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5 Facts You Need To Know About Mohs Surgery

Mohs micrographic surgery is a precise procedure to remove skin cancer that was developed by Frederic Mohs. Your dermatologist is the best person to help you decide if Mohs surgery is right for you, but if you think it's a possibility, you must check out these five facts, so you know what to expect.

It's Mostly Used to Treat Basal and Squamous Cell Carcinoma

Mohs surgery is extremely effective at treating basal cell carcinoma (BCC) and squamous cell carcinoma (SCC). BCCs occur in cells in the epidermis, and they look like open sores or scars. They are caused by sun exposure, and usually don't metastasize. SCCs also occur in the epidermis, and they can also look like open sores. They are caused by UV exposure, and SCCs can be deadly if not treated. Your dermatologist may also suggest Mohs surgery if you have previously had cancer and it has returned, if the cancer has undefined boarders and is aggressive, or if you have melanoma in the outer layers of the skin.

The Process Saves Healthy Tissue

Mohs surgery is commonly done on areas around the face, hands and feet because it saves as much healthy tissue as possible, which preserves functionality (in hands, feet, etc.) and appearance (especially in the face). The process saves healthy tissue because the doctor works the area layer by layer.  After each layer, the doctor stops and has the layer examined in the lab to look for cancerous cells. If cancerous cells are detected, the next layer is removed. This process continues until absolutely no cancerous cells are noted. In other surgeries, the doctor guesses how much skin to remove, which usually means removing more tissue than needed.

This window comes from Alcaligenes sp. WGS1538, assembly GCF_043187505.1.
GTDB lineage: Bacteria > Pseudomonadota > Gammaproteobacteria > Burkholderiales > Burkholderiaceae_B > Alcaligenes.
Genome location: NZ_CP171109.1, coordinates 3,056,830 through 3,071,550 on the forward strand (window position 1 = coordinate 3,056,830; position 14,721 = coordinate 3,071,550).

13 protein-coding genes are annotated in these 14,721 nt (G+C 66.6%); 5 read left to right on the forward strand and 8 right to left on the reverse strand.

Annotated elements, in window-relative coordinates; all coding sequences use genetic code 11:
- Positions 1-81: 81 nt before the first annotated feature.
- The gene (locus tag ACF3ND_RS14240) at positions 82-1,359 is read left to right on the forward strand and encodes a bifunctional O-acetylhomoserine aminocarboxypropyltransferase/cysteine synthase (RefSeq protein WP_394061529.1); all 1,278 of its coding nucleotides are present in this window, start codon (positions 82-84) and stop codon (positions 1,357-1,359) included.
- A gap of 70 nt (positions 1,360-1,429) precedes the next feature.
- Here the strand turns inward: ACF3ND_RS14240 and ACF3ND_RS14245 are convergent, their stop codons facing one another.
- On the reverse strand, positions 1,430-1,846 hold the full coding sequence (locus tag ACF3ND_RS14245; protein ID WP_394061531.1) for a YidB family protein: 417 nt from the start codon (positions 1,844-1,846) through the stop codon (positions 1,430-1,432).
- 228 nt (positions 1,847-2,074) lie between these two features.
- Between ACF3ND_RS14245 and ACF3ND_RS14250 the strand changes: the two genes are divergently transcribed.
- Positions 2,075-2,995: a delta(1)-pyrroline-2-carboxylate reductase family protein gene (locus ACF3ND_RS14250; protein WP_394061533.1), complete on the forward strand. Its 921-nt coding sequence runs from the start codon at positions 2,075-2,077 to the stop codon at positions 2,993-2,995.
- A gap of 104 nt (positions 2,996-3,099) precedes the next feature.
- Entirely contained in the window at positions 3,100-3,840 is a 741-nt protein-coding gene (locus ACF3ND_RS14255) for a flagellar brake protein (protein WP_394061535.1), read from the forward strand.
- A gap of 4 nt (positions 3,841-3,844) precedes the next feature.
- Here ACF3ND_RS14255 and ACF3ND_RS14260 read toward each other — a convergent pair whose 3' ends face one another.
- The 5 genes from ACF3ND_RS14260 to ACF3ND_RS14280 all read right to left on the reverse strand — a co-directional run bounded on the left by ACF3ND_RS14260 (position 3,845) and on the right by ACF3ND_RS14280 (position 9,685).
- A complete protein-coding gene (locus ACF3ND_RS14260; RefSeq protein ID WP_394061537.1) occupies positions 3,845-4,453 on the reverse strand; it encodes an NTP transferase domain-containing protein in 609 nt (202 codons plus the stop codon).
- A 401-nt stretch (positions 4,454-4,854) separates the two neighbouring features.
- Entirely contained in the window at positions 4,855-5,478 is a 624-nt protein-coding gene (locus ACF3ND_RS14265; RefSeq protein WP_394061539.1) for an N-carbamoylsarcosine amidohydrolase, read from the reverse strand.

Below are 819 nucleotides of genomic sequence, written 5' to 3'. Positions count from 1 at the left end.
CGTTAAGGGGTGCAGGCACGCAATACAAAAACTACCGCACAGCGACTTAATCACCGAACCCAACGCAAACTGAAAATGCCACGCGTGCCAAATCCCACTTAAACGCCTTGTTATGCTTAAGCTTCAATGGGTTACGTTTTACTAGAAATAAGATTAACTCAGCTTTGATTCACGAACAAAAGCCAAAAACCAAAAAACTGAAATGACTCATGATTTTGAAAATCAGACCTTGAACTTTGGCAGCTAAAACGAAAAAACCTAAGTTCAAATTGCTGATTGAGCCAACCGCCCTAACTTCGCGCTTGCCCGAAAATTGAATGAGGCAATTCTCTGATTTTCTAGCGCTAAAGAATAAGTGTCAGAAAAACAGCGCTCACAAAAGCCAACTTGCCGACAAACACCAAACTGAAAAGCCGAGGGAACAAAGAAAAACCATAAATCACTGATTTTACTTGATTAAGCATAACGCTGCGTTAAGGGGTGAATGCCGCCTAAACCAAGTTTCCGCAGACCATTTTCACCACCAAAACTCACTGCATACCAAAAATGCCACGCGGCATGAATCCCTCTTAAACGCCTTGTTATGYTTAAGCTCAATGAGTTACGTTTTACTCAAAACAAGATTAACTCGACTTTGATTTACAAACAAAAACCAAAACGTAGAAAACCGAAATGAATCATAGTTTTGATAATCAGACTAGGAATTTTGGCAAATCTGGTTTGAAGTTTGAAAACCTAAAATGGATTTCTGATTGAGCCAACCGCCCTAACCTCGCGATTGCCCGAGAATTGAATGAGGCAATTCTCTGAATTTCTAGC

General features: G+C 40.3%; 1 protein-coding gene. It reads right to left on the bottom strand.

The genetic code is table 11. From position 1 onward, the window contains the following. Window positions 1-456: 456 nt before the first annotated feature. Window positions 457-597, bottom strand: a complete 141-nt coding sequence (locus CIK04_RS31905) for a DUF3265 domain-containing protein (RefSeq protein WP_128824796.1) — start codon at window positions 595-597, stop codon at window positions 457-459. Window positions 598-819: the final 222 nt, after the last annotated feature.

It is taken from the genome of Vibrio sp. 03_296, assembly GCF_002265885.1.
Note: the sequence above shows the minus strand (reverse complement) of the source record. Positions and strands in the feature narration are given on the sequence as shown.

The Process Is Long

Because the doctor removes the cancer layer by layer, the process is longer than with other skin cancer surgeries. The exact length of time varies and depends on how deep the cancer has penetrated. After each layer is removed, you must wait in a room while the surgeon cuts and examines the area with a microscope. The more layers that must be inspected, the longer you have to wait. On the bright side, however, because you can't leave until the process is done, you'll know your results as soon as the procedure is over, and you don't usually leave until the cancer is gone.  

There Are Different Methods for Closing the Incision

There are different methods for closing the wound, and you and your doctor will discuss which is best. One method for smaller incisions is to just let the wound heal on its own without stitches. For other small wounds, the doctor may recommend making a few stitches. For larger wounds, you may need a skin flap from a nearby area or a skin graft from another part of the body. Unfortunately, you will probably have a scar, but your doctor will try to work with you on making it as small as possible.

Your Skin Cancer May Still Return

Mohs micrographic surgery has a high success rate. The five-year cure rate is about 99 percent for new cancers and 95 percent for reoccurring cancers. However, there is no 100 percent perfect cure for cancer, and your skin cancer may still return. Your best chances of reducing your risk is to avoid the sun and tanning beds, protect your skin with hats, wear sunscreen whenever you go outside (even on cloudy days) and have routine visits with your dermatologist.

Skin cancer is a serious matter, and if your dermatologist, someone like those at the Dermatology Surgery Center, believes you have developed cancer, you need to seek treatment immediately. Mohs micrographic surgery is an effective way for treating many forms of cancer, and your doctor can help you determine if it is right for you. For more information or to talk about skin cancer treatment, contact a dermatologist in your area today.